Carroll 39 propulsion in quadruped gaits, in unison. This imparts more forward thrust, propelling the animal forward in a series of leaps. How ever, this form of locomotion is energetically costly, usually limiting the animal to running o nly moderate or short distances (Hildebrand, 1980) Hyraxes and smaller artiodactyls are amongst those tha t use bounds and/or half bounds (Hildebrand, 1980) G allops are the most common asymmetrical gait, in which both the fore and hind pairs of feet show a lead. There are two varieties of gallop gait, both of which have selective advantages and disadvantages. The transverse gallop involves both fore and hind pa irs to have the same lead. The alternative, opposite leads in fore and hind pai rs, is termed the rotary gallop (Hildebrand, 1980) Transverse gallops are slightly more stable and favorable for economy of effort than rotary gallops. This gallop is the most common, e specially amongst large cursors (Hildebrand, 1980; Pfau et al., 2011) Reducing limb interference is also a factor that influences the selection of the transverse gallop. (See Figure 2.3) In long legged cursors, if the limbs on one side of the bod y move in unison, the likelihood of the hind fo ot kicking the forefoot is less (Hildebrand, 1980; Pfau et al., 2011) The drawback of the transverse gallop is the necessity to turn on the inside lead. For example, a horse galloping on a right lead must ch ange leads to a left lead before it can turn to the left. A rotary galloper does not experience this problem. Rotary gallops usually have two periods of suspension and this is the part of the Figure 2.3 The transverse gallop in relation to interference. Modified fro m Hildebrand (1980)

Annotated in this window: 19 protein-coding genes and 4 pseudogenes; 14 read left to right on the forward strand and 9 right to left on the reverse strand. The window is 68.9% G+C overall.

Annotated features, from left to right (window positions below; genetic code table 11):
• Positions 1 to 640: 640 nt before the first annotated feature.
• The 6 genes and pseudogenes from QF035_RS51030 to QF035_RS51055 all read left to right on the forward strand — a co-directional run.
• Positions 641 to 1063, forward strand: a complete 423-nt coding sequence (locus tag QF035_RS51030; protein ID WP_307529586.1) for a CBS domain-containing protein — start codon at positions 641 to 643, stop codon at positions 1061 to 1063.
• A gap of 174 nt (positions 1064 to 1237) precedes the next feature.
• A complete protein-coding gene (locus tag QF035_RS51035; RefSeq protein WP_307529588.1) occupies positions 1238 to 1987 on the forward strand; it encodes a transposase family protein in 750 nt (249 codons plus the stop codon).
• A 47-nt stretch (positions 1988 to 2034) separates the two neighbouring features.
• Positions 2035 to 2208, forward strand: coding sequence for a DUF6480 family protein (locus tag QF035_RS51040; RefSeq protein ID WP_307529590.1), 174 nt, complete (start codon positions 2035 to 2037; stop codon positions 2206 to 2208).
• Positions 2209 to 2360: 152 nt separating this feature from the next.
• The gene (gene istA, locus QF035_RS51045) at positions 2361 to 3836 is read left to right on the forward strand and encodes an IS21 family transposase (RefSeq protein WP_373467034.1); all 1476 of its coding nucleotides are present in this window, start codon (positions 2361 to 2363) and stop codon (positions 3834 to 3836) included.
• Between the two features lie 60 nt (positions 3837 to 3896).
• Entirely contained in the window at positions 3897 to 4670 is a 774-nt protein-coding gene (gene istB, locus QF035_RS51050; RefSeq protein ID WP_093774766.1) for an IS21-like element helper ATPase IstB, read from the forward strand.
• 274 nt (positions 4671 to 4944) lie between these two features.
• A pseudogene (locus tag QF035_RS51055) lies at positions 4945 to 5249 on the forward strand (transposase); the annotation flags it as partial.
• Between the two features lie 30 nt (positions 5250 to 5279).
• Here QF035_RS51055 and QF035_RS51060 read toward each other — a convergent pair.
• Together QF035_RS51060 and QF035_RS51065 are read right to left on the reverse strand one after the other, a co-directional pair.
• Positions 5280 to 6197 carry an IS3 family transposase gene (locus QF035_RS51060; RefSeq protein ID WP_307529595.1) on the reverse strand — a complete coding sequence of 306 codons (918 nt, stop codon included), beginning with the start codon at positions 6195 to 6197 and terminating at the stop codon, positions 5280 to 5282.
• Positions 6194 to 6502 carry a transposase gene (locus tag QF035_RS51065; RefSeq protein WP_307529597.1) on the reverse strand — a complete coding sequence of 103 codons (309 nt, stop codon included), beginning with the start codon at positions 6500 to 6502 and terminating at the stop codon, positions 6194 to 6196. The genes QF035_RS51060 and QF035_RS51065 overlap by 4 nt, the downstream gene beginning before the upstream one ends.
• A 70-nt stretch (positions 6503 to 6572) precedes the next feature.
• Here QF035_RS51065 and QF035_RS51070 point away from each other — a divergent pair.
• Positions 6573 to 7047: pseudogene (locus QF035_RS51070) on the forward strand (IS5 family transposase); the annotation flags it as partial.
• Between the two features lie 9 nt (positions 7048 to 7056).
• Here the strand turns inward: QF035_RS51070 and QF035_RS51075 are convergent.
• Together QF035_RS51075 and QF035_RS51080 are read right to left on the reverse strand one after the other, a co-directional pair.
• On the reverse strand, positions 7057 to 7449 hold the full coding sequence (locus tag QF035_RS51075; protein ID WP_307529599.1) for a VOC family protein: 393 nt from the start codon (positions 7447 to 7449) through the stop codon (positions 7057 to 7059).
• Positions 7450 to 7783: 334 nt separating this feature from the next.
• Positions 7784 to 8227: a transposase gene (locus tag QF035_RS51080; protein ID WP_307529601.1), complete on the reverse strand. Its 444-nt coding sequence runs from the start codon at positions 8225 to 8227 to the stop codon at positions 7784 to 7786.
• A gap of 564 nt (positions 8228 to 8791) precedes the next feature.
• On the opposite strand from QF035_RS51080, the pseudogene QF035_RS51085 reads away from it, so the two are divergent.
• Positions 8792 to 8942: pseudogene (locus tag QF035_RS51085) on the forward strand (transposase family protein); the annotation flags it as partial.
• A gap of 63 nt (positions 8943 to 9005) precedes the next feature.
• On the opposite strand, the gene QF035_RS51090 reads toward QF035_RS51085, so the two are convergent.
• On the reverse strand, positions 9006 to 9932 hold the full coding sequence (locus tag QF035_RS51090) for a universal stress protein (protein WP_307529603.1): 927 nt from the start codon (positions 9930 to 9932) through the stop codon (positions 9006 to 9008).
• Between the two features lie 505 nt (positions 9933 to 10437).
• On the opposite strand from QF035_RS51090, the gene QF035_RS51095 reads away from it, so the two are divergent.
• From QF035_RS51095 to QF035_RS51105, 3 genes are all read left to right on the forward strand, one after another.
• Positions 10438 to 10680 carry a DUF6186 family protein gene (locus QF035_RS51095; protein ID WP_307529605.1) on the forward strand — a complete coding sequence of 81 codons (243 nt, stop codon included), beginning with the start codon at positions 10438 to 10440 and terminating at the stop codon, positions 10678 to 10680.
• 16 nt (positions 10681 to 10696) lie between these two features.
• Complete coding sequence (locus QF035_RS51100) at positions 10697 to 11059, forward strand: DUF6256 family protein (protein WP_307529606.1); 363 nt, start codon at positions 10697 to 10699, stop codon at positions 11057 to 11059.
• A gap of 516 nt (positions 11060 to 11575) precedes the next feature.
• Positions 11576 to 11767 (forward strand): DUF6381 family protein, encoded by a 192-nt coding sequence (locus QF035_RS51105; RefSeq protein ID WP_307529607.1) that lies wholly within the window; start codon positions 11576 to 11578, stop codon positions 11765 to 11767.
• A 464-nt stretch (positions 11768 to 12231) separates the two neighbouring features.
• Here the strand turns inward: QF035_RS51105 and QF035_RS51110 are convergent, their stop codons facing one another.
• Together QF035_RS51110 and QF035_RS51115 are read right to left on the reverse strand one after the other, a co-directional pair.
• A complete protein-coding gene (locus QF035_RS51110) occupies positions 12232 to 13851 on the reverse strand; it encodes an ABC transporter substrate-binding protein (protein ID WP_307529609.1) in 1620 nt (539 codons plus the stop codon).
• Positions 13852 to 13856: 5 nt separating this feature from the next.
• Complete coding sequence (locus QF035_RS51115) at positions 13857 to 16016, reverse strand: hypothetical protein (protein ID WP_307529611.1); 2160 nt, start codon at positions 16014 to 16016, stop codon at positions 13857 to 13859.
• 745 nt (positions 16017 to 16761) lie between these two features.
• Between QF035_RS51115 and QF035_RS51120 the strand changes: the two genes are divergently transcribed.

Carroll 40 stride that covers the most ground. Transverse gallops typically only have one suspension and as a result are relatively slower. Overall, the rotary gallop is better for ag ility and quick bursts of speed (Hildebrand, 1980) Some animals, such as the giraffe and some antelopes, cannot avoid interference at either the transverse or rotary gallop. This is due either to their extremely long legs, possibly along with the flexion and extension in their back as they gallop. These animals straddle their hind limbs wider than their forelimbs, so that the hind pass the fore on t he outside instead of colliding (See Figure 2.4) Hildebrand, 1980) Walking or Running? Asymmetrical gaits tend to be classified as runs, whereas symmetrical gaits can be classified as either walks or runs, and some gaits, such as the trot, can be consi dered both. This, understandably, has led to some confusion. It all boils down One tool used to distinguish walks from runs is footfall kinematics based on duty factor, the ratio of the duration of the su pport to duration of the stride (Biknevicus & Reilly, 2006) (Biknevicus & Reilly, 2006; Hoyt et al. 2006; Starke et al., 2009) Utilizing this method only, you find that some gaits occur mainly as either a walk or run, but Figure 2.4 The rotary gallop in relation to interference. Adapted from Hildebrand (1980)